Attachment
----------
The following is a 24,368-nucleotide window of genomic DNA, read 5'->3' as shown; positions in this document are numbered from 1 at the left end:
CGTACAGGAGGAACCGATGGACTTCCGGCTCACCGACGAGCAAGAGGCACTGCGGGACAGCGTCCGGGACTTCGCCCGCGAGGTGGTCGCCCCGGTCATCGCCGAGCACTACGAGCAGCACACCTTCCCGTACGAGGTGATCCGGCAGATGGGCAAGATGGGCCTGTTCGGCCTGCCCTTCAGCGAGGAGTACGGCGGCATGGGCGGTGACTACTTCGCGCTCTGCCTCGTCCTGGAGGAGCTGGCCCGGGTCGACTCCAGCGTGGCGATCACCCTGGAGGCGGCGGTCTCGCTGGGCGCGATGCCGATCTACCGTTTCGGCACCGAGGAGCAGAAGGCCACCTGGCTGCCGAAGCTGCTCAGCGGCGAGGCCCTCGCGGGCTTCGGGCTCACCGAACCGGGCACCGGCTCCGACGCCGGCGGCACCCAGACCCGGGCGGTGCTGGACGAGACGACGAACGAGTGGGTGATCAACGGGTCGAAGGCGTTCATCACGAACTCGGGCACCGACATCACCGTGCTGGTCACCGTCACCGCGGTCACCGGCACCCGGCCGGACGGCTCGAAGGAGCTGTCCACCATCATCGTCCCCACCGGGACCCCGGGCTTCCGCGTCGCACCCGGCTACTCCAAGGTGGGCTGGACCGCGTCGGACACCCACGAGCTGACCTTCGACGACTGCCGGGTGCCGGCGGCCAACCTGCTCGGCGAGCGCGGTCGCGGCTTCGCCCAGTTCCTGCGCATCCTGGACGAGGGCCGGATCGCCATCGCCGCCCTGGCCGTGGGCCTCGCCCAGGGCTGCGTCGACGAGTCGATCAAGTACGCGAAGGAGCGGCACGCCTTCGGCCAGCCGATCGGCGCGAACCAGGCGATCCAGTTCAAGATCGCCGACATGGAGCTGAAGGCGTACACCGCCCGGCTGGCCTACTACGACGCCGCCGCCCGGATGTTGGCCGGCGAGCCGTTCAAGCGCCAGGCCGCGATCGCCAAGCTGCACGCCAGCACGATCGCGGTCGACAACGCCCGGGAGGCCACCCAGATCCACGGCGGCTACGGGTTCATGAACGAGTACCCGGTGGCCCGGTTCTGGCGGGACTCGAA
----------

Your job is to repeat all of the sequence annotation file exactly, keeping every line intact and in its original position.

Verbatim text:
The following is a 24,368-nucleotide window of genomic DNA, read 5'->3' as shown; positions in this document are numbered from 1 at the left end:
CGTACAGGAGGAACCGATGGACTTCCGGCTCACCGACGAGCAAGAGGCACTGCGGGACAGCGTCCGGGACTTCGCCCGCGAGGTGGTCGCCCCGGTCATCGCCGAGCACTACGAGCAGCACACCTTCCCGTACGAGGTGATCCGGCAGATGGGCAAGATGGGCCTGTTCGGCCTGCCCTTCAGCGAGGAGTACGGCGGCATGGGCGGTGACTACTTCGCGCTCTGCCTCGTCCTGGAGGAGCTGGCCCGGGTCGACTCCAGCGTGGCGATCACCCTGGAGGCGGCGGTCTCGCTGGGCGCGATGCCGATCTACCGTTTCGGCACCGAGGAGCAGAAGGCCACCTGGCTGCCGAAGCTGCTCAGCGGCGAGGCCCTCGCGGGCTTCGGGCTCACCGAACCGGGCACCGGCTCCGACGCCGGCGGCACCCAGACCCGGGCGGTGCTGGACGAGACGACGAACGAGTGGGTGATCAACGGGTCGAAGGCGTTCATCACGAACTCGGGCACCGACATCACCGTGCTGGTCACCGTCACCGCGGTCACCGGCACCCGGCCGGACGGCTCGAAGGAGCTGTCCACCATCATCGTCCCCACCGGGACCCCGGGCTTCCGCGTCGCACCCGGCTACTCCAAGGTGGGCTGGACCGCGTCGGACACCCACGAGCTGACCTTCGACGACTGCCGGGTGCCGGCGGCCAACCTGCTCGGCGAGCGCGGTCGCGGCTTCGCCCAGTTCCTGCGCATCCTGGACGAGGGCCGGATCGCCATCGCCGCCCTGGCCGTGGGCCTCGCCCAGGGCTGCGTCGACGAGTCGATCAAGTACGCGAAGGAGCGGCACGCCTTCGGCCAGCCGATCGGCGCGAACCAGGCGATCCAGTTCAAGATCGCCGACATGGAGCTGAAGGCGTACACCGCCCGGCTGGCCTACTACGACGCCGCCGCCCGGATGTTGGCCGGCGAGCCGTTCAAGCGCCAGGCCGCGATCGCCAAGCTGCACGCCAGCACGATCGCGGTCGACAACGCCCGGGAGGCCACCCAGATCCACGGCGGCTACGGGTTCATGAACGAGTACCCGGTGGCCCGGTTCTGGCGGGACTCGAA